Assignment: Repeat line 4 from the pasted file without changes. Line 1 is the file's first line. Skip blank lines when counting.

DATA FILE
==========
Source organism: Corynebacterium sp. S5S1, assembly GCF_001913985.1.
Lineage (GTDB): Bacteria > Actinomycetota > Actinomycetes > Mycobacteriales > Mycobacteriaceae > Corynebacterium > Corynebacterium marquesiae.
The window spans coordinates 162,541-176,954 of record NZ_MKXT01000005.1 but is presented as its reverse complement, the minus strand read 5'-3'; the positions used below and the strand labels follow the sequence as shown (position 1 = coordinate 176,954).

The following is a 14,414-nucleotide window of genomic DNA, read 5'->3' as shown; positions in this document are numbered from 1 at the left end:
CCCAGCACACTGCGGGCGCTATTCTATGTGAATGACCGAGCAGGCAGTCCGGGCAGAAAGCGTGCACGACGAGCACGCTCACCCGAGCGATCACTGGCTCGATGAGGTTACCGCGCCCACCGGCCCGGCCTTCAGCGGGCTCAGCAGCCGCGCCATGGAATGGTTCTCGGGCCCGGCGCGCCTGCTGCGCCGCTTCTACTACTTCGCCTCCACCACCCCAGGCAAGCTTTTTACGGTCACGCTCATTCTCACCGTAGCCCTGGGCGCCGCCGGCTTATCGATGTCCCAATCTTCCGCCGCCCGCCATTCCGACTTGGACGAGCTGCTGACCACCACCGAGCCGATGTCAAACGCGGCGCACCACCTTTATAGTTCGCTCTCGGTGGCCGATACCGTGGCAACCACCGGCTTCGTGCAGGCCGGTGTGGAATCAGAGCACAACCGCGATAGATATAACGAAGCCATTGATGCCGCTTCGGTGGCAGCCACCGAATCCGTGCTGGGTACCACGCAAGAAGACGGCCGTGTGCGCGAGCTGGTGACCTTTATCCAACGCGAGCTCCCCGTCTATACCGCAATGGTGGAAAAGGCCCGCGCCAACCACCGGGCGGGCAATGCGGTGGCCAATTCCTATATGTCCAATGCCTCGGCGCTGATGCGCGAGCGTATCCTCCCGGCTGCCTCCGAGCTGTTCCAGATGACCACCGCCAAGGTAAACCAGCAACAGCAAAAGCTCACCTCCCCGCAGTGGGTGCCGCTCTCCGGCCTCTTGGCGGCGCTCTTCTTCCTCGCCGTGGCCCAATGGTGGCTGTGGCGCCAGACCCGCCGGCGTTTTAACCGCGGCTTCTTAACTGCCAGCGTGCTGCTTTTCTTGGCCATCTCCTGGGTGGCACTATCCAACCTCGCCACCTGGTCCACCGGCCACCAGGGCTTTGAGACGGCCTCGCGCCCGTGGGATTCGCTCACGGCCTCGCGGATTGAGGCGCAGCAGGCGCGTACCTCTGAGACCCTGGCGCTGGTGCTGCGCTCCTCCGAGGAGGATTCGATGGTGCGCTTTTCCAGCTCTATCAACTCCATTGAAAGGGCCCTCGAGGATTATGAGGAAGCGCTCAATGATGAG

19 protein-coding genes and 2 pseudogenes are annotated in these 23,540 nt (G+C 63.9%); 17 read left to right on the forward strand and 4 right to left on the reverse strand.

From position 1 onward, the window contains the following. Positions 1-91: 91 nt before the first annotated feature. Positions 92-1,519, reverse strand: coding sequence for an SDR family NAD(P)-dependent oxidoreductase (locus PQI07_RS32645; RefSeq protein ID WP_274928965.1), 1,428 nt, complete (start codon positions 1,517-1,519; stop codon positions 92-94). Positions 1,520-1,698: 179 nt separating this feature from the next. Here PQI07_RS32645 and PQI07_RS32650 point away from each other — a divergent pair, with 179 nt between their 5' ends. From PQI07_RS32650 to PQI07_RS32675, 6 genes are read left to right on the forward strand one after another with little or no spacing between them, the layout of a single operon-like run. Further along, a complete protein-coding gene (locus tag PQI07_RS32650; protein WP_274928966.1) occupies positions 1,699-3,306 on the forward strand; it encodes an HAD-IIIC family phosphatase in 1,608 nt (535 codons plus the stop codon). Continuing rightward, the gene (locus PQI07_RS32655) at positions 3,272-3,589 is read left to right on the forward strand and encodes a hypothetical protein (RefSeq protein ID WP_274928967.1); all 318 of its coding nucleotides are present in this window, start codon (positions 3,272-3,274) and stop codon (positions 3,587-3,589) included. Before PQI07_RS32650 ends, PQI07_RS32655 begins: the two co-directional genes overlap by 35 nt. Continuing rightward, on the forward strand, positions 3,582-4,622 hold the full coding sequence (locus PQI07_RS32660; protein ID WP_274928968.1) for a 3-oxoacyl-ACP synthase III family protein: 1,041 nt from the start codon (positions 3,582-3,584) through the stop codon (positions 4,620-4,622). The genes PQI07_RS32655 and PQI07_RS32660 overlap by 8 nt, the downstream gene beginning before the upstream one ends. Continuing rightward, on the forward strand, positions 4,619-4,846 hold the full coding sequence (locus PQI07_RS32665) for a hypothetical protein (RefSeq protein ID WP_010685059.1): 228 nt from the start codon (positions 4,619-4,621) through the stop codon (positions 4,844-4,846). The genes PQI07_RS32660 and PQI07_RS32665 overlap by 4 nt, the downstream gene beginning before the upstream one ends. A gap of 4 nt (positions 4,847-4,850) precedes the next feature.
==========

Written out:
The following is a 14,414-nucleotide window of genomic DNA, read 5'->3' as shown; positions in this document are numbered from 1 at the left end: